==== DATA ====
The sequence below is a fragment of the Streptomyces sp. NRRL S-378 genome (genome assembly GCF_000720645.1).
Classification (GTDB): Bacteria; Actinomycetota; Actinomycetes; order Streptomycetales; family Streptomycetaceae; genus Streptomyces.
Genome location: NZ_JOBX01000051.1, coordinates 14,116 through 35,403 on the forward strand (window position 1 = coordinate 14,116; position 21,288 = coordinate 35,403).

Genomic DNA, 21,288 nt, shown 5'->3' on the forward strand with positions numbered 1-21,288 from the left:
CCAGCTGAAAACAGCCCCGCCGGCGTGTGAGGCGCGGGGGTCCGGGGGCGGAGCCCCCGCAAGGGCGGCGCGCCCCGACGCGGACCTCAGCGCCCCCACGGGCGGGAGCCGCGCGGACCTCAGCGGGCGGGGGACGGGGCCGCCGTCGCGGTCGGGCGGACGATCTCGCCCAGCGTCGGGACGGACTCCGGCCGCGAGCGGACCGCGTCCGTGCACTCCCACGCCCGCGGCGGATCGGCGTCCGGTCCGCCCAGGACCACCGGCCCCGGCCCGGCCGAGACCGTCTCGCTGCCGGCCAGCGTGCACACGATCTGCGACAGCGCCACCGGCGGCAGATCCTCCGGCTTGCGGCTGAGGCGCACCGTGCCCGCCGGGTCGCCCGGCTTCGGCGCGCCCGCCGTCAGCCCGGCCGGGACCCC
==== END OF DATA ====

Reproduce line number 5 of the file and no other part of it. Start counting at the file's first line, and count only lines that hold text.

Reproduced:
CCAGCTGAAAACAGCCCCGCCGGCGTGTGAGGCGCGGGGGTCCGGGGGCGGAGCCCCCGCAAGGGCGGCGCGCCCCGACGCGGACCTCAGCGCCCCCACGGGCGGGAGCCGCGCGGACCTCAGCGGGCGGGGGACGGGGCCGCCGTCGCGGTCGGGCGGACGATCTCGCCCAGCGTCGGGACGGACTCCGGCCGCGAGCGGACCGCGTCCGTGCACTCCCACGCCCGCGGCGGATCGGCGTCCGGTCCGCCCAGGACCACCGGCCCCGGCCCGGCCGAGACCGTCTCGCTGCCGGCCAGCGTGCACACGATCTGCGACAGCGCCACCGGCGGCAGATCCTCCGGCTTGCGGCTGAGGCGCACCGTGCCCGCCGGGTCGCCCGGCTTCGGCGCGCCCGCCGTCAGCCCGGCCGGGACCCC